Wednesday, July 6, 2011

Surprised by Suffering- Listener's Guide Entry

Surprised by Suffering?
Big Juice from Cleveland produced this anthem like beat and I chose for it to be the first actual song on the album due to its energy and adventurous feel. I felt this song was fitting for starting the journey of talking about suffering. Some people questioned if I abandoned by underground boom bap roots on this song and I don’t feel I did. I think it is good for artists to step out of their comfort zone and try new things as long as it fits right. 

The theme scripture of this song is 1 Peter 4:12-13:
“Beloved do not be surprised at the fiery trial when it comes upon you to test you, as though something strange were happening to you. But rejoice insofar as you share Christ’s sufferings, that you may also rejoice and be glad when his glory is revealed.”
The song was inspired by a book called “Surprised by Suffering” written by R.C. Sproul. Sproul is my favorite author and he handles the topic of suffering exceptionally well in this book. I echo some of the main points he made in the book on my song;
-          We should be prepared to suffer. We live in a fallen world and have evil hearts. Therefore it is inevitable that we will go through suffering.
-          Jesus suffered more than any of us can ever imagine. If he is our master and had to undergo suffering we should also expect to undergo suffering! We are given the duty and privilege to suffer with Christ (Philippians 3:10)
-          God is a sovereign God and sovereign over suffering. Nothing occurs in our lives that is random or chaotic
-          Suffering tests the genuineness of our faith.  Anyone can believe God when things are going well in their life but the true test is when things go wrong. In tough times we run to God for comfort and He delights in ministering to us in times of pain. We can walk through the valley of the shadow of death without fear because Christ is with us and goes through the valley with us!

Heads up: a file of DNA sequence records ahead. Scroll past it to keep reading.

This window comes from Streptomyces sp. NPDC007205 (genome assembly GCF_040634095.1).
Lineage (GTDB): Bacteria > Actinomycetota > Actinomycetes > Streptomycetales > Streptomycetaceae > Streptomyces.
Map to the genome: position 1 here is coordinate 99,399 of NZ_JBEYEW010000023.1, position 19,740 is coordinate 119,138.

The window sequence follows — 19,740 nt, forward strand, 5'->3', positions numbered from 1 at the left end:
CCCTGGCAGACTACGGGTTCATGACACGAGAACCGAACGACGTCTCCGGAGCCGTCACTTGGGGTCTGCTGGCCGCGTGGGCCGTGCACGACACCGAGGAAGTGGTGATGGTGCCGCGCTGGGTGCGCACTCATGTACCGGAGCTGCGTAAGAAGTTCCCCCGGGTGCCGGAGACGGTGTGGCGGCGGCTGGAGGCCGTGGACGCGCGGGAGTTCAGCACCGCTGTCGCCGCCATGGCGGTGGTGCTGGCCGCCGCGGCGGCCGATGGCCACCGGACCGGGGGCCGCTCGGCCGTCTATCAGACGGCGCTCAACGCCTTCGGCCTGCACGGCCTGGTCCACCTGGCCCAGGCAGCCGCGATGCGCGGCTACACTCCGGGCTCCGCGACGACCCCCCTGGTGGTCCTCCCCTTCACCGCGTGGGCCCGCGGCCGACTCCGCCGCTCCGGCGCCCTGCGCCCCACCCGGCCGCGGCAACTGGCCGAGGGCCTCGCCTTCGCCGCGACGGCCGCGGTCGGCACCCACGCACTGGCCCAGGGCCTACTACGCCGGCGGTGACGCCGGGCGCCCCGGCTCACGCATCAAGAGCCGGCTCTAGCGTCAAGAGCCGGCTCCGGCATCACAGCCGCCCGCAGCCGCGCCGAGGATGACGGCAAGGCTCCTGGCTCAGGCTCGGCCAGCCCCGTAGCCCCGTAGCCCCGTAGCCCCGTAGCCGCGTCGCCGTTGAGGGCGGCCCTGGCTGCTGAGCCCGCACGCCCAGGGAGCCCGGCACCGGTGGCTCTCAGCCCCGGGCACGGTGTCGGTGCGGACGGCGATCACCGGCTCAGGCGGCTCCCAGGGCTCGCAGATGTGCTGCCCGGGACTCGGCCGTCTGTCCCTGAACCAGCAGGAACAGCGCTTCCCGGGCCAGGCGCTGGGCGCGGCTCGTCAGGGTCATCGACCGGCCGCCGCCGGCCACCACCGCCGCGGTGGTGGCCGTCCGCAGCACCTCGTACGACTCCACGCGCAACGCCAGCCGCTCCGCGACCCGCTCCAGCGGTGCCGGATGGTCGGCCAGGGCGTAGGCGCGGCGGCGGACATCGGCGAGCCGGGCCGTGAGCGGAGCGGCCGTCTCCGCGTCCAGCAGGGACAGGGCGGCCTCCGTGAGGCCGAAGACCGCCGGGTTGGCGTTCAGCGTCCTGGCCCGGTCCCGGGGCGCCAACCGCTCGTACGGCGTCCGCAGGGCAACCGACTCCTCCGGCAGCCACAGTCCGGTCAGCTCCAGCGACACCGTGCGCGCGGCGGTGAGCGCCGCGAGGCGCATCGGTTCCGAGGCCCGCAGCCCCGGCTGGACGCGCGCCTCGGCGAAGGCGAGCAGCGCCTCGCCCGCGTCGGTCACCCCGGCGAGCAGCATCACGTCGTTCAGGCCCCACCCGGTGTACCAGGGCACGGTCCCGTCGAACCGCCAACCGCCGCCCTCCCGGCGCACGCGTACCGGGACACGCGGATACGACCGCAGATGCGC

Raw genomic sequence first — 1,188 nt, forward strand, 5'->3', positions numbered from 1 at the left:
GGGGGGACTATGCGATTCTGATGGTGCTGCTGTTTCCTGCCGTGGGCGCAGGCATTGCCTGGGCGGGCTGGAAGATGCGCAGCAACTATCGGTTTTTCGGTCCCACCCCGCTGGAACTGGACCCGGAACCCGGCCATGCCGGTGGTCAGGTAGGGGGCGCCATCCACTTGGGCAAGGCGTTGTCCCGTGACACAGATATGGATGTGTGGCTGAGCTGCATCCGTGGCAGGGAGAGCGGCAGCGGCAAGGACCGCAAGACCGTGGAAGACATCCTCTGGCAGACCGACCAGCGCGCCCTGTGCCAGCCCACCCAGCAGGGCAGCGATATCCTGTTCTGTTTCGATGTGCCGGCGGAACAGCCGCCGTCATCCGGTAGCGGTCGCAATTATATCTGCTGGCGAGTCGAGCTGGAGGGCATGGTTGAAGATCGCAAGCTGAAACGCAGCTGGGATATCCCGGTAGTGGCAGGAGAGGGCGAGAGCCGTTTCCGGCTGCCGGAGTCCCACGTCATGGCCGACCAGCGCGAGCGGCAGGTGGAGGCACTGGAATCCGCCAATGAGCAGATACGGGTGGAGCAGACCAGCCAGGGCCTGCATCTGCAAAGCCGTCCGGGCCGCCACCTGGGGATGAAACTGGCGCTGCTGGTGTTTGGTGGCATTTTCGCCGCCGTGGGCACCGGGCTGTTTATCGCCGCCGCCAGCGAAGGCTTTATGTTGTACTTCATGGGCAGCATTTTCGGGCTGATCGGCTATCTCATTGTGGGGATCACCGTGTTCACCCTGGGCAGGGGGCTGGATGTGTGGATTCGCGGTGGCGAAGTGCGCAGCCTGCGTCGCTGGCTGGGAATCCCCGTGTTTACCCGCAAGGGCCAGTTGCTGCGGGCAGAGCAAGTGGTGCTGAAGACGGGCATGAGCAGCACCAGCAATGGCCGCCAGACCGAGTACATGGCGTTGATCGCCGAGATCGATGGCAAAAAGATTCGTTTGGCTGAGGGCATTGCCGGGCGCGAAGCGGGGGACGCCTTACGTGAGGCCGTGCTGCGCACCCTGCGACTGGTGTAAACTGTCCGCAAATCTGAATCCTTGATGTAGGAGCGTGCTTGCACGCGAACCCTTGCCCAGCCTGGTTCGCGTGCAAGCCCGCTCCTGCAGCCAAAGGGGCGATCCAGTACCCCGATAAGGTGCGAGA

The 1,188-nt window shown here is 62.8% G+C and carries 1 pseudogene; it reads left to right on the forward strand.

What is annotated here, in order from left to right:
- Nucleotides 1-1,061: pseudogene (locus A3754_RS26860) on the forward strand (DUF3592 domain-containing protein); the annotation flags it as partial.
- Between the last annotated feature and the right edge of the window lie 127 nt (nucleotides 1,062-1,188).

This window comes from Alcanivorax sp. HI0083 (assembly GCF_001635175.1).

-          Our divine vocation is not ultimately to suffering, but to a hope that triumphs over suffering (a future inheritance with Christ) * I recommend checking out for more info on Sproul’s ministry.

On the first verse I urge the listener to not be surprised when trials come. Especially when passages like 1 Thessalonians 3:3-4 tell us we’ve been destined for affliction as Christians. I also remind the listener to have the proper perspective when it comes to suffering and remember that we are called to suffer with joy knowing that suffering produces  perseverance, character and hope (Romans 5:3-5; James 1:2-4; 1 Peter 1:6)
On the second verse I start off by talking about churches that preach the prosperity gospel. The lyrics don’t talk about one specific experience I had at churches with bad doctrine but a combination of experiences that I summed up in the first 8 bars. The following line is key:
There’s nothing wrong with being extra paid
But we’ll still suffer, let me set the stage
It is foolishness to treat God like a genie in the bottle and only give more tithes or more sacrifice to God in order to get desired material blessings out of God. It is also foolishness to think that if you tithe a certain amount that you will be exempt from suffering. It’s also erroneous to think that if God does not heal you from your sickness that you did not have enough faith in Him. The bottom line is that we will all suffer and we will all grow old and die someday.